Some GLBT people may take offense at such a statement, and over at Whosoever’s Godcast page, a discussion has taken place about how someone from our community would be welcomed in emergent. To some, it sounds as if Jones is asking us to go back into the closet to be part of emergent, but I don’t hear it that way.
To me, it sounds as though emergent is fertile ground for GLBT people to begin to till. It is a place where people are dedicated to relationship and reconciliation. We cannot advance as GLBT people in the church without both of those. While many emergent churches may, at their core, be conservative, even fundamentalist, in their theological beliefs, if they are willing to be in relationship with GLBT people who appear in their midst, then this may be the best place to find new allies.
Certainly, we cannot go in with guns blazing – demanding acceptance and affirmation up front. We have to enter emergent with our ideology safely tucked in our back pockets – ready to form true relationships and seek true reconciliation with those we find in emergent gatherings. Conservative and fundamentalist mainline churches are dedicated to conserving their doctrines and dogmas and have little interest in relationship, let alone reconciliation, with GLBT people. Emergent is a whole different arena where minds are more open, hearts are more welcoming.
In the final chapter of his book, Jones profiles churches that are dealing with the issue of GLBT acceptance in the church.
“At the Church of the Apostles a church affiliated with both the Evangelical Lutheran Church in America and the Episcopal Church, a young married couple from conservative Bible college sit next to gay man. They have agreed to hold in abeyance their own particular theological understandings of homosexuality and the church and live together in this community and work it out in community,” Jones said.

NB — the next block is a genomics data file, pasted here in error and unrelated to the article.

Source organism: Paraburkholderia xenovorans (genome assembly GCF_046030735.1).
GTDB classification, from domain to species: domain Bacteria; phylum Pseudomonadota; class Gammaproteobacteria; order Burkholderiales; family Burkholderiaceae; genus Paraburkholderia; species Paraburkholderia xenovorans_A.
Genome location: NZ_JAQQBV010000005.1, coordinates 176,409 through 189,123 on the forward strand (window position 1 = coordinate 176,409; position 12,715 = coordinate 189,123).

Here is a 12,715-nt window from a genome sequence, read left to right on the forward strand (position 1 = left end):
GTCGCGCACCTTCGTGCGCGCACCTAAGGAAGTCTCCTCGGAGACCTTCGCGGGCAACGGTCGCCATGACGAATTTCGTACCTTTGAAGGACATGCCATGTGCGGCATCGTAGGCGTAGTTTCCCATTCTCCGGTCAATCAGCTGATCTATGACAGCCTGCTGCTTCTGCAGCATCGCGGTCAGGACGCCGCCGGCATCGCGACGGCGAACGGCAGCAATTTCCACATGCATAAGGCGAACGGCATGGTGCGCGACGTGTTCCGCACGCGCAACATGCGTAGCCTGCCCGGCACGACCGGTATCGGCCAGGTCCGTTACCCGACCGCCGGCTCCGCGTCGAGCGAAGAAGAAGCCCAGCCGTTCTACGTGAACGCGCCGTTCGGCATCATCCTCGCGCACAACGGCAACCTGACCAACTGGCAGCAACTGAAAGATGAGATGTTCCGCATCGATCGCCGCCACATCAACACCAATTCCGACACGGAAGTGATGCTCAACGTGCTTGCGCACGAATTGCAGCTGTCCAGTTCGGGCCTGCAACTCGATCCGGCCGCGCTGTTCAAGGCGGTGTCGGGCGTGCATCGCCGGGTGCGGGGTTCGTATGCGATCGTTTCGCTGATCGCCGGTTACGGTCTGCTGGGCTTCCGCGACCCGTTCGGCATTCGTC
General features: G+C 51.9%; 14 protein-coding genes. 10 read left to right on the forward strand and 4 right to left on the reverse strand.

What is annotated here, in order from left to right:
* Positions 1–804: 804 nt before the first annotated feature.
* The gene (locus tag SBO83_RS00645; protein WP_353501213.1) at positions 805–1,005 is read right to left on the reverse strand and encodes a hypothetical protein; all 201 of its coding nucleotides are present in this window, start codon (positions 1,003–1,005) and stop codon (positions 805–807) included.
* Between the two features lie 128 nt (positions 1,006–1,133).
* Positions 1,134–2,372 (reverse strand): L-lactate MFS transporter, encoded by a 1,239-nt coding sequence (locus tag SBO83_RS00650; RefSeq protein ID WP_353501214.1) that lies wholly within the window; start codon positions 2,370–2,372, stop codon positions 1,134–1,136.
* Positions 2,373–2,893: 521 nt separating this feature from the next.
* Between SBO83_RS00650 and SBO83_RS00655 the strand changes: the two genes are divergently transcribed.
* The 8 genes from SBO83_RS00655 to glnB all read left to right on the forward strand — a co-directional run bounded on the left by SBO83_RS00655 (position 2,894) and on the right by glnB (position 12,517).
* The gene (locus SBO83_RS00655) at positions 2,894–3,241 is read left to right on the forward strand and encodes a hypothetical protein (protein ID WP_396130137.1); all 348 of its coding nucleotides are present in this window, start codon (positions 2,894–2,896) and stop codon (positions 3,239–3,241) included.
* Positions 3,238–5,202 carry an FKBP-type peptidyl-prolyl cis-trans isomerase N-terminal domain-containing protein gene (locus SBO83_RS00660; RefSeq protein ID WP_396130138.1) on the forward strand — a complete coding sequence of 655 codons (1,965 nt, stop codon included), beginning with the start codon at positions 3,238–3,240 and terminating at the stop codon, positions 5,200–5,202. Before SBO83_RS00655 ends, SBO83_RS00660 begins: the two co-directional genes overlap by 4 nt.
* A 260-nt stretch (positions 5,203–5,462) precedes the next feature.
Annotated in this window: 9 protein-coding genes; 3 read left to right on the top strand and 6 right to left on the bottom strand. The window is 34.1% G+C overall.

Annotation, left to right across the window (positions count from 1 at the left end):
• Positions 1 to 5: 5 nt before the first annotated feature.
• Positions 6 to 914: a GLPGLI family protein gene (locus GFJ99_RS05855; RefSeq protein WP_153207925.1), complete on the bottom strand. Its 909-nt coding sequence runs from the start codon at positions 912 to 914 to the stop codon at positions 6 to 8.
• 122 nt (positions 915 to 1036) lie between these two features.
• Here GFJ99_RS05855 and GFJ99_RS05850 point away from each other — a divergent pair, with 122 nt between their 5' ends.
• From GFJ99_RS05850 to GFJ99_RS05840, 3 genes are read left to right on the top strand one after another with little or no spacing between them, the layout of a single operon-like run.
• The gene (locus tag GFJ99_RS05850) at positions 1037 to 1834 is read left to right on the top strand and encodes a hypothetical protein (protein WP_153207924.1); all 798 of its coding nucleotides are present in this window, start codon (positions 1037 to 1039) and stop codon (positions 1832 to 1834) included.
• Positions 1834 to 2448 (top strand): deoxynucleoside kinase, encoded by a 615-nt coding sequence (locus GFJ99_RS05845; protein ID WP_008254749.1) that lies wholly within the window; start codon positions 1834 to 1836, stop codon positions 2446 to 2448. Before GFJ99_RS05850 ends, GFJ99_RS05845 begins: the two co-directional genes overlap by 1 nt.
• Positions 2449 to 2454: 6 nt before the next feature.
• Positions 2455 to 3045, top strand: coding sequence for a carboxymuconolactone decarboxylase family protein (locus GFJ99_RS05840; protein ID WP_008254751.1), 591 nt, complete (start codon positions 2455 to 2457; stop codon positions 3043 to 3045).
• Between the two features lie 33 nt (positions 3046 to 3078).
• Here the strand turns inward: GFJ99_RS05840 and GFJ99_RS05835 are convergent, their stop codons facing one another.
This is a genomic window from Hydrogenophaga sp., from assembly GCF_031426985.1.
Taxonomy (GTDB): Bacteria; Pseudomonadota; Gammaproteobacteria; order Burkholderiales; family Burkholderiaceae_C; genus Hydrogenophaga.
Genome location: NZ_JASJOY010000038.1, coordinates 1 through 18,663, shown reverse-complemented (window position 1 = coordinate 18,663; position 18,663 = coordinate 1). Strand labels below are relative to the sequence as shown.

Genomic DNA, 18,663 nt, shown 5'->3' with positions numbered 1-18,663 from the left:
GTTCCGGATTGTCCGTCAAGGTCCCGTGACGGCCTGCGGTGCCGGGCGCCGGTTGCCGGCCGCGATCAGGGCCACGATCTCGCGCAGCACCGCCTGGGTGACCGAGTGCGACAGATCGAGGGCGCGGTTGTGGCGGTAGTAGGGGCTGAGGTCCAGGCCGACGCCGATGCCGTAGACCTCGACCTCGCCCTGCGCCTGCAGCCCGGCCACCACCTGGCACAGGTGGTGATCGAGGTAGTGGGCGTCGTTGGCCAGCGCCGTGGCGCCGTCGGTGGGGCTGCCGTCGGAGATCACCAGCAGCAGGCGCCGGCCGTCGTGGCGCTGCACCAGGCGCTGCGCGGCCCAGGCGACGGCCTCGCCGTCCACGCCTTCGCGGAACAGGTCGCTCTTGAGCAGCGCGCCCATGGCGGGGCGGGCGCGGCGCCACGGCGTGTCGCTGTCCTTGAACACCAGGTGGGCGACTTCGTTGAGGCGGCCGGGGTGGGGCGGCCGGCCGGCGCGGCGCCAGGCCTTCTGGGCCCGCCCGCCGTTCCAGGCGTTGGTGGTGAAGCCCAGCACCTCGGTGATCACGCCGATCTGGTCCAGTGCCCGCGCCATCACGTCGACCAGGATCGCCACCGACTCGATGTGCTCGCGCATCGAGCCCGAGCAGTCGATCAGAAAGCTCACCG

James, the gay man in question told Jones: “It was really important for me to find a place where I didn’t necessarily have to be accepted for being gay – whatever gay means and how they look at me – but at least to be part of the discussion and still feel welcome to be a part and not looked down on. [ ] I have the most amazing friendships here, and that’s what keeps me.”
That is the heart of the emergent movement as I understand it – those friendships, those relationships that lead to reconciliation. Don’t expect the emergent church to ever say that they are pro- or anti-gay. Such definitive statements are not part of the emergent ethos. Instead, expect to be welcomed as you are, but to have your ideas and your beliefs challenged. In that challenge comes growth – not just for yourself, but for the church as a whole. If we stop engaging one another theologically and stop engaging God, then our faith will surely die. The emergent movement is offering new life – not just to GLBT people – but to a withering church.
As Jones said, Emergent Christians are trying to find places where God is active in the world and get on board. We are welcome on the journey.
Founder of Motley Mystic and the Jubilee! Circle interfaith spiritual community In Columbia, S.C., Candace Chellew (she/her) is the author of Bulletproof Faith: A Spiritual Survival Guide for Gay and Lesbian Christians (Jossey-Bass, 2008). Founder and Editor Emeritus of Whosoever, she earned her masters of theological studies at Emory University’s Candler School of Theology, was ordained by Gentle Spirit Christian Church in December 2003, and trained as a spiritual director through the Omega Point program of the Episcopal Diocese of Atlanta. She is also a musician and animal lover.